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Man Who Used $1.6 million Covid Loan To Buy Lamborghini Sentenced To 9 Years In Prison

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Man Who Used $1.6 million Covid Loan To Buy Lamborghini Sentenced To 9 Years In Prison

A man from Texas who fraudulently claimed a massive $1.6 million in coronavirus relief loans from the US government has been sentenced to nine years in prison for his crimes.

The man, who has now been named as Lee Price III, spent the fraudulent money on a series of luxury purchases, namely a Lamborghini. 

Price has now been sentenced to 110 months in prison for counts of wire fraud and money laundering, according to the Justice Department

Lee Price has been sentenced to 9 years in prison for his crimes. Credit: Houston Police Department
Lee Price has been sentenced to 9 years in prison for his crimes. Credit: Houston Police Department
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The 30-year-old reportedly received the huge sum of money from the Paycheck Protection Program (PPP), which was passed by Congress back in March 2020 with the aim of supporting businesses affected by the pandemic. 

But how did Price manage to cheat his way to such a huge sum of money, you may be asking? 

Price submitted various PPP applications to different banks around the country, who subsequently approved or denied him.  

One of his applications detailed his company Price Enterprises, which had 50 employees and an average monthly payroll of $375,000, according to a criminal complaint.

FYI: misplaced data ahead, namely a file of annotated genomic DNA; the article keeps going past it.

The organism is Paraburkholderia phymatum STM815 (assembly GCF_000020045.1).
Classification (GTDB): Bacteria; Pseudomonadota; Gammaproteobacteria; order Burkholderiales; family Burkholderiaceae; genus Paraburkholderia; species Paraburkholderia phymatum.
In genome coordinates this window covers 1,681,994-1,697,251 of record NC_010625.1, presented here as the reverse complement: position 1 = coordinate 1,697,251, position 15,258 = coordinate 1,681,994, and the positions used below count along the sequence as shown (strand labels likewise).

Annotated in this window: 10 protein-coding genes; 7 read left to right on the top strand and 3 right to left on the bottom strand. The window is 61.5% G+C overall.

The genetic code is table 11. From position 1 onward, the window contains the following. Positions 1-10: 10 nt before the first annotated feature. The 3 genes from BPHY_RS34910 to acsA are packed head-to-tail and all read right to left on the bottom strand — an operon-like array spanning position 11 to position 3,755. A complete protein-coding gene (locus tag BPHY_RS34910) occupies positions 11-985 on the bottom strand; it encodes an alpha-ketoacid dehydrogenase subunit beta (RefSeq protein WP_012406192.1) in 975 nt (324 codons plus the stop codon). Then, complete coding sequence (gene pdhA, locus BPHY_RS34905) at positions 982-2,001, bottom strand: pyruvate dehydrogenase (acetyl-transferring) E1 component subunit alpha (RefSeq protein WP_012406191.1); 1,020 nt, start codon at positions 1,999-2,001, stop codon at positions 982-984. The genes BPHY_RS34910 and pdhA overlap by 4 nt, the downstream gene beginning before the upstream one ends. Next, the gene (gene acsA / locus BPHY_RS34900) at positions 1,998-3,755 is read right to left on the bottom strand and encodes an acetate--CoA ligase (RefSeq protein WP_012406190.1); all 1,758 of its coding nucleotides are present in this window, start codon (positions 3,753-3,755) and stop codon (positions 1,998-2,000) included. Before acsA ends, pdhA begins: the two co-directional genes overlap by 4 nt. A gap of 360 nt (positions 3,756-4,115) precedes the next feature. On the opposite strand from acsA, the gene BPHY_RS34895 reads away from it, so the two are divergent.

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However, on inspection, Price’s alleged businesses had no recorded employees or revenue. 

At this point, Price had already received a loan of $937,500 which he spent most of in a matter of days. 

According to court documents, the loans meant for struggling businesses were spent on a Lamborghini Urus, a Ford F-350 and a Rolex watch. The fraudulent money also went towards trips to the liquor store and a strip club. 

A rolex watch was reportedly among the many luxurious purchases Price fraudulently made. Credit: Alamy
A rolex watch was reportedly among the many luxurious purchases Price fraudulently made. Credit: Alamy
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Price pleaded guilty without conditions. 

His attorney, Tom Berg, said in an email: "Mr. Price hopes that others will learn from his reckoning that there is no easy money.  

"He has the balance of the 110-month sentence to reflect, repent and rebuild his misspent life." 

Thankfully, officials have now recovered more than $700,000. 

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The Paycheck Protection Program made up part of the $2 trillion relief package from the US government that aimed to relieve some of the burden on workers and businesses who had been devastated by Covid. 

Believe it or not, Price is not the first case of fraud related to PPP as more than 120 people have been charged since its beginning and $75 million has been seized back from illegal activity. 

Back in March, a fellow Texan man was charged with acquiring $17 million from PPP that he used to buy eight houses and an array of cars, including a convertible Bentley, according to the Department of Justice

Luxury cars and nice watches – all purchases you would expect, right? 

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Well, a month later another man was charged with PPP fraud wherein he used the money to purchase an alpaca farm. The case is ongoing

Featured Image Credit: Alamy

Topics: Coronavirus, Money, Cars

Abbi Murray
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